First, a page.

Adventures in Mobile Marketing

Web 2.0 Invites & Spammishness

Getting kind of addicted to LinkedIn’s Question & Answer area, and a couple of questions are around “why are my web2.0 emails considered spam.” I explored a little bit last post about why my email servers think Plurk invites are spam.

Invitational emails are that strange gray area of promotional and transactional- like “forward to a friend” functionality that some find spammy. Similar to “forward link” or “forward article” to a friend, many of these friends don’t appreciate their email being stored on NYTimes’ site forever, for example. Some sites explicitly say “we will not remember this email”- but otherwise it’s a little unclear, unless you read the fine print, exactly what a company will do with your friends’ emails.

That paragraph was to explain why precious Web2.0 emails are considered, at times, spammy. Another common reason: the site uses the source-friend’s email address in the “from”. This will set off problems with spam filters that look for a resolution between the From address and the real sender domain. If those don’t match up, it’s in the spam folder. So, don’t spoof the email to get automatically white-listed, it won’t work.

Use of “no-reply”- I don’t like this feature as it seems to take the position that the site can shoot out emails, but not handle any unsubscription/deletion requests, like it’s a one-directional firehose. I don’t know how SpamAssasin treats this, but I did notice the Plurk address was that way. What they should do is setup a simple unsubscription filter on the reply, like almost all GNU mailing list apps can handle, and a forward to customer service or some inbox that spits an autoresponder out “We got your email and we’re going to answer within X days,” with a list of helpful site link.

Plurk especially is missing out on a great opportunity to leverage the cutesy UI and design, by sending out these barebones text-only emails that aren’t even making it through spam filters (which really is the point of text-only transactional emails, in my mind.)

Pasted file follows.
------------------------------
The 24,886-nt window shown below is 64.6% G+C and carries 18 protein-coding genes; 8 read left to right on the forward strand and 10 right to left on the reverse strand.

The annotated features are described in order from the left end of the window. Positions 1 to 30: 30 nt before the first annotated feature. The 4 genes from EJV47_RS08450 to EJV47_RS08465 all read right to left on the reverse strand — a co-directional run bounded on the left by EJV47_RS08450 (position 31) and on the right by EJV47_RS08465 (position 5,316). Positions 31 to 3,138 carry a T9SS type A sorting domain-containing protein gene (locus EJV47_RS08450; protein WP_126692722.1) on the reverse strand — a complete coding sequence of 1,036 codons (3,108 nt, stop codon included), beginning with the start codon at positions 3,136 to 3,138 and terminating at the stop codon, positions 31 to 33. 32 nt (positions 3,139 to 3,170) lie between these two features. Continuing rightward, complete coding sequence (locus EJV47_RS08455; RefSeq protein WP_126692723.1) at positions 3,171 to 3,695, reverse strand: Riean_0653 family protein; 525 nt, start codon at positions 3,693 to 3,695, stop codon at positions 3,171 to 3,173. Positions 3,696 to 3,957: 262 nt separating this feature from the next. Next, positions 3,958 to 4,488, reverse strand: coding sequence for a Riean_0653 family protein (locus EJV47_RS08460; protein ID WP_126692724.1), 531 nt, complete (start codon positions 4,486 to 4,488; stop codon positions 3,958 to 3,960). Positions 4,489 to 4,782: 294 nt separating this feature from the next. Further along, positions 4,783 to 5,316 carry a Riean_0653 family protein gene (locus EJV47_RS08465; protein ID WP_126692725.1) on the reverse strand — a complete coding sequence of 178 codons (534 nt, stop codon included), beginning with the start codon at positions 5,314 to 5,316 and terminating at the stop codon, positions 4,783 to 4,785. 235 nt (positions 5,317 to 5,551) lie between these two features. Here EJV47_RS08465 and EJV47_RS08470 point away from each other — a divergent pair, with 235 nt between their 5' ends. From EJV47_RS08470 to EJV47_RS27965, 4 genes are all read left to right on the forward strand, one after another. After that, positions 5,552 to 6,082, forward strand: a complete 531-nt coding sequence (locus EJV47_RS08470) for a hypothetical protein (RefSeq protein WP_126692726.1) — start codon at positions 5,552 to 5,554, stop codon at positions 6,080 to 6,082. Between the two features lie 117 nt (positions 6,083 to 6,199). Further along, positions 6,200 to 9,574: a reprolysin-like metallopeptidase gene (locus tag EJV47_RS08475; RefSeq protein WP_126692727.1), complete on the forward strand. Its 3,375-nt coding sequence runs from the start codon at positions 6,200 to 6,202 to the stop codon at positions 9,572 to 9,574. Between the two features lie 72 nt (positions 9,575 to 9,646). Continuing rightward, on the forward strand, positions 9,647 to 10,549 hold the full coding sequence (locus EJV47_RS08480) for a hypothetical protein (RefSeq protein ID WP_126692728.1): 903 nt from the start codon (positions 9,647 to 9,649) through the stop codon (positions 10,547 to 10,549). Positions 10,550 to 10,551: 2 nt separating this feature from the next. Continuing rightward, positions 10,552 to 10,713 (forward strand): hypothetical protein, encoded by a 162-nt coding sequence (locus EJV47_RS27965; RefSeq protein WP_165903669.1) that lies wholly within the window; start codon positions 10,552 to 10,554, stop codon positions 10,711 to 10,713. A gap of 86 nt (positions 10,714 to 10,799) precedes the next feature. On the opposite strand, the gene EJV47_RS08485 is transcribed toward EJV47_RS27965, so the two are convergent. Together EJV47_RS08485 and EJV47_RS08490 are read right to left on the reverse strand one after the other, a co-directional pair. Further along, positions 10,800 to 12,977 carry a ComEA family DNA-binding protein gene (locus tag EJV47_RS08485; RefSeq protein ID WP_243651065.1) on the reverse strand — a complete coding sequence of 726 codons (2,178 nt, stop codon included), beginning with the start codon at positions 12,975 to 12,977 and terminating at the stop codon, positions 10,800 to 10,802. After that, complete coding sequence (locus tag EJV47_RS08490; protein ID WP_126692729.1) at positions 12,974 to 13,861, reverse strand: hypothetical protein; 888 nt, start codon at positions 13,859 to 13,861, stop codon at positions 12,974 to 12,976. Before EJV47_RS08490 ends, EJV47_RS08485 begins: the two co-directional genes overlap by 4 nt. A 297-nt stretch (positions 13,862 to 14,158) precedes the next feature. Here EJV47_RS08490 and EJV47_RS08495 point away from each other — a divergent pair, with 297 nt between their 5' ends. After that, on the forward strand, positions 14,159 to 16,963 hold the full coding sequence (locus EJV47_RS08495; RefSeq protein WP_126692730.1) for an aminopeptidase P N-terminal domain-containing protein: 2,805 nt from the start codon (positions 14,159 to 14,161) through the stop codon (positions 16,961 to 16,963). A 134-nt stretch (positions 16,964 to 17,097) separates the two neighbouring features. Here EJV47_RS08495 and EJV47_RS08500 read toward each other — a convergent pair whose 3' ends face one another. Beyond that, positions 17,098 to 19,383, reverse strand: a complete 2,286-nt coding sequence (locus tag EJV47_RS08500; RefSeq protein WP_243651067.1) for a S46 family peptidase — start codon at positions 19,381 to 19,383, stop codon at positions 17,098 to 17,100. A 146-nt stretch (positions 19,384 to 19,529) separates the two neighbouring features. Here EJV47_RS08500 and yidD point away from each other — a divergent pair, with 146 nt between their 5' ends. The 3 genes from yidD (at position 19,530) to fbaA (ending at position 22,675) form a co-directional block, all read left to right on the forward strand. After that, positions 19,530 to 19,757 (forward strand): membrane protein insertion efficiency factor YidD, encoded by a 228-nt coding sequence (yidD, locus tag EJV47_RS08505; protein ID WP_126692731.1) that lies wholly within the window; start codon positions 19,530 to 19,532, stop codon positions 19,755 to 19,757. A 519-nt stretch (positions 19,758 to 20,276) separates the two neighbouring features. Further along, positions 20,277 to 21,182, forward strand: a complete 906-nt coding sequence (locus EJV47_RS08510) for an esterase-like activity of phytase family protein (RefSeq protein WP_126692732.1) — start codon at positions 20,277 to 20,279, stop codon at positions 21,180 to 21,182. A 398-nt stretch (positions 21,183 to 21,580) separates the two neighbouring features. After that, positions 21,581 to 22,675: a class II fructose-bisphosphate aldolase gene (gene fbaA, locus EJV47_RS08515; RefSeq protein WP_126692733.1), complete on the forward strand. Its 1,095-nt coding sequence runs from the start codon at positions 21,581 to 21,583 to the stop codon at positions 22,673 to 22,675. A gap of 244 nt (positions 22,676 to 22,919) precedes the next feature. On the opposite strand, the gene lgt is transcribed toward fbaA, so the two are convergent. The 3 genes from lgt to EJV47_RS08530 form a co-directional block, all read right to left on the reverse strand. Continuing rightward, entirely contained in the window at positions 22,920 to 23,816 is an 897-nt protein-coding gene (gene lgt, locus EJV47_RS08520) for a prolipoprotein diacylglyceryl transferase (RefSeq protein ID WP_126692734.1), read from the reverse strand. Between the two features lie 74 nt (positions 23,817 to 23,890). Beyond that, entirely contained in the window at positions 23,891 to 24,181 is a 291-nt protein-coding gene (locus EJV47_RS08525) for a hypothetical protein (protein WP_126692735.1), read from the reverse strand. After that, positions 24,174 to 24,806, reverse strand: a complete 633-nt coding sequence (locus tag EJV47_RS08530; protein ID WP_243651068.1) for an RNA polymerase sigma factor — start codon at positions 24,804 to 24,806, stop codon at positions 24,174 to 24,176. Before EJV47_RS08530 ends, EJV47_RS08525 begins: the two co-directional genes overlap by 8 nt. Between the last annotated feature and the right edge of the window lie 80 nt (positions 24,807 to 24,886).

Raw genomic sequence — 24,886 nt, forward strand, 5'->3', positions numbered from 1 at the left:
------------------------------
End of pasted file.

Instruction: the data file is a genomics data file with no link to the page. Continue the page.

I know how these emails get built- been there!- an engineer (me) somewhere rolls out the new feature, “let’s let users invite friends by email!” and nobody checks the content of the email minus a cursory copywriter edit, and out it goes into production. Decisions like sender “real names,” domains, etc. are made on the fly by someone who can send themselves a message, so it must work! No monitoring on the systems, no ability to tell if the emails are going out, or how they’re being viewed. It’s a toughie, and not unique to any single system.

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Written on Tuesday, 17. June 2008 at 06:53 In the category social networks, spam, transactional emails. Follow the comments via RSS here: RSS-Feed. Read the Comments. Trackbacks- Trackback on this post. Share on FriendFeed

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1 Comment »

  1. [...] Anna Billstrom writes about why your social media invites might end up in the spam box, and gives us all some tips on how to do it better. [...]

    Pingback: A few new posts and apps to consider | Social Media Club – 17. June 2008 @ 12:43 pm

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